Massage & Bodywork

NOVEMBER | DECEMBER 2018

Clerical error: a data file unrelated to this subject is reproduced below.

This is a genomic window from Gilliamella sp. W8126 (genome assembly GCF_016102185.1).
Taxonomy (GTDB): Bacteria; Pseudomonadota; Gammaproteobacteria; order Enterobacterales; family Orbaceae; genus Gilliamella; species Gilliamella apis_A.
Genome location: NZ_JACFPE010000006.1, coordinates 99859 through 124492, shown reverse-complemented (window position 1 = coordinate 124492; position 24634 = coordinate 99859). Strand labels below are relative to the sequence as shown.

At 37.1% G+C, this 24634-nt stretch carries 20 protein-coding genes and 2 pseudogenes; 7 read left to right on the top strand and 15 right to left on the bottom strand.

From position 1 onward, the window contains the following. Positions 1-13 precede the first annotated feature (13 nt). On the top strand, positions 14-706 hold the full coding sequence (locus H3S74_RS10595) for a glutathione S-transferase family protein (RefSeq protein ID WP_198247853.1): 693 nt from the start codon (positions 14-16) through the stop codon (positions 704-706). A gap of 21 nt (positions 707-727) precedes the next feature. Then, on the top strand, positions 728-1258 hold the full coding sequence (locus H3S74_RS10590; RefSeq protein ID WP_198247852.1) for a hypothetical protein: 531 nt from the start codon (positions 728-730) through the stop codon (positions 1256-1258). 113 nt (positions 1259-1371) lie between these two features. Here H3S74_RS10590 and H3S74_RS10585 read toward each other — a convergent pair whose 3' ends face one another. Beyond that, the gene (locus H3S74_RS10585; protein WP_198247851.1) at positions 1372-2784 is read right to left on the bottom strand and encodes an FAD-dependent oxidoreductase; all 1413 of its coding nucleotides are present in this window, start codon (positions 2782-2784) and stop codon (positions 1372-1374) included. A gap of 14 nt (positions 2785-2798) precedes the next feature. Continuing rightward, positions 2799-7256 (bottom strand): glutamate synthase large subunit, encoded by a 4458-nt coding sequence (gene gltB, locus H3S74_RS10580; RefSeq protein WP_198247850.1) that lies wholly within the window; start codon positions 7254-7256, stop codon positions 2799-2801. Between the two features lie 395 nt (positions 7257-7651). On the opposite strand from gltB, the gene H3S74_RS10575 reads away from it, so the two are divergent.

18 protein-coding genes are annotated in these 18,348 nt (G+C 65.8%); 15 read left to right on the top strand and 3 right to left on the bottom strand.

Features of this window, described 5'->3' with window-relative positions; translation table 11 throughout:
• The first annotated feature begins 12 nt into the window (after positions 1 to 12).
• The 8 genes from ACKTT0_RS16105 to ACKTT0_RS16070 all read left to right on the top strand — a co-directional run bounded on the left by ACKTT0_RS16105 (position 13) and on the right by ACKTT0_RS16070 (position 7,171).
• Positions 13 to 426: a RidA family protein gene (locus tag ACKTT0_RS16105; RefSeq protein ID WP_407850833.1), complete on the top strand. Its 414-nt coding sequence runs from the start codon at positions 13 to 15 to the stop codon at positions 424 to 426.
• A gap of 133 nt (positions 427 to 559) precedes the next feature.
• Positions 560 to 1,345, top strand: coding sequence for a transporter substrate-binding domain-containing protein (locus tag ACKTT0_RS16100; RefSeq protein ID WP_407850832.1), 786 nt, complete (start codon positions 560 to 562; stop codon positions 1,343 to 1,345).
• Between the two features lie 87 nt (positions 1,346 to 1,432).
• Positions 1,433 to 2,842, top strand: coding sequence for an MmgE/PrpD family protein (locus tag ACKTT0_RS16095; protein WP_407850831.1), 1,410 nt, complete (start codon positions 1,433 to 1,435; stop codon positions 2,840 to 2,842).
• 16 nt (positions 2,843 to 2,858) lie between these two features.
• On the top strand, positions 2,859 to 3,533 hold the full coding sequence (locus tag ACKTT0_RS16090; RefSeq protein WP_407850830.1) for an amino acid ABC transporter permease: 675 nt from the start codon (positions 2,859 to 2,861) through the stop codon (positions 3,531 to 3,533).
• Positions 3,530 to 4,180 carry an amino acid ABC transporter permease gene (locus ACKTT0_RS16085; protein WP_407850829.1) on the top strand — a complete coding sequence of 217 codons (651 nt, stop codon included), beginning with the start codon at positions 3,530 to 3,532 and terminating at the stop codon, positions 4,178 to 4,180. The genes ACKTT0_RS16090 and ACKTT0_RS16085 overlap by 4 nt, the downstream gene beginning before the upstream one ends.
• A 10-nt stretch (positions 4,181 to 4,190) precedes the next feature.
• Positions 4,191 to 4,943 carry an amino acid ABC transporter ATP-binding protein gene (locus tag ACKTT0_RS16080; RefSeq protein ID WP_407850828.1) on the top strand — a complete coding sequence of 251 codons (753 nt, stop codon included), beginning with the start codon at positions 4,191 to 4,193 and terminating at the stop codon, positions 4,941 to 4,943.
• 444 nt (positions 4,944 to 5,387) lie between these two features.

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98 m a s s a g e & b o d y w o r k n o v e m b e r / d e c e m b e r 2 0 1 8 technique THE SOMATIC EDGE Understanding Inflammation's Progression By Til Luchau Unless you've really been out of the loop, you've surely heard inflammation is to blame for almost every known malady. Or at least, that's what the diet, supplement, and self-help ads claim. But, even if the health-care marketplace has overhyped and oversold inflammation in its relentless search for the next big thing, it's no exaggeration to say inflammation plays a key role in a wide range of conditions—from depression to tendon pain, fibromyalgia to cancer, and joint problems to aging itself. 1 For massage and manual therapists, inflammation can be puzzling with its many different types, manifestations, and mechanisms; its impossibly intricate physiology (Image 1); and the numerous (and often conflicting) views on how we should (or shouldn't) work with it. For example, beginning massage therapists are usually taught that inflammatory conditions (such as acute injuries or swollen joints) are strict contraindications to direct massage. But many experienced practitioners will quietly confirm that careful, pressure-based work, sometimes directly with inflamed areas, can often be beneficial. (However, I'm not recommending you try this based solely on what you're reading here; don't risk worsening your client's pain and inflammation without specific training and supervision.) There are also bigger questions about the nature and function of inflammation that might influence the way we think and work. What roles do the brain and nervous system play? How do psychosocial factors (such as stress or depression) play in to inflammation? Could pain itself be a type of inflammatory response? Let's start by reviewing some inflammation basics. In later columns, I'll dive deeper into specific questions, including how we, as manual therapists, can work with inflammation in helpful ways. INFLAMMATION IS GOOD Inflammation is simply the immune system's tissue protection and repair response. It can be triggered by injury, infection, or irritation. Inflammation is necessary and good: though it can be uncomfortable, without inflammation, the body can't protect or heal itself. Normally, inflammatory responses are self-limiting, and wind down when their protection and repair tasks are complete. WHEN INFLAMMATION TURNS BAD Problems happen when there is either: • Hypoinflammation, such as when a compromised immune system can't fight an infection or heal an injury; or • Hyperinflammation, which can happen when either immune reactions are out of proportion to the threat (as in allergic reactions or autoimmune disorders) or when normal inflammatory reactions don't resolve and become chronic. Chronic or unresolved inflammation is implicated in an ever-lengthening list of conditions, including asthma, Alzheimer's, depression and mental illness, hypersensitivities, rheumatoid arthritis, metabolic syndrome, and certain cancers. Inflammation is not only a factor in nearly all chronic diseases, but also in nearly all musculoskeletal complaints, including chronic pain. 2 PROGRESSION OF INFLAMMATION Healthy inflammatory responses progress over time, moving through acute, repair, and adaptation phases (Image 2). Though many of these functions happen simultaneously (for example, resolution processes begin even while inflammatory processes are in their early development), each step sets the stage for the next. Acute Response Within seconds or minutes after damage, danger, or pathogen detectors trigger an acute inflammatory response, proinflammatory histamine and kinins increase vascular and cell permeability, and the affected tissues swell with plasma and immune cells (such as leukocytes). Cytokines (signaling proteins) recruit roaming immune cells; local warmth and redness (Image 3) indicate that the active inflammatory responses are at work; and pain and tenderness (from nociceptor irritation by proinflammatories, pressure from swelling, and protective reactions) help guard against further strain or mechanical distress during this initial phase. Repair Within hours or days, specialized cells (such as mononuclear cells and macrophages) begin the process of degrading and removing damaged or diseased cells. Once unleashed, these destructive processes are kept in check by innate anti-inflammatory and pro-resolution mechanisms to minimize "bystander" damage to other tissues. 3 Simultaneously, fibroblasts (which

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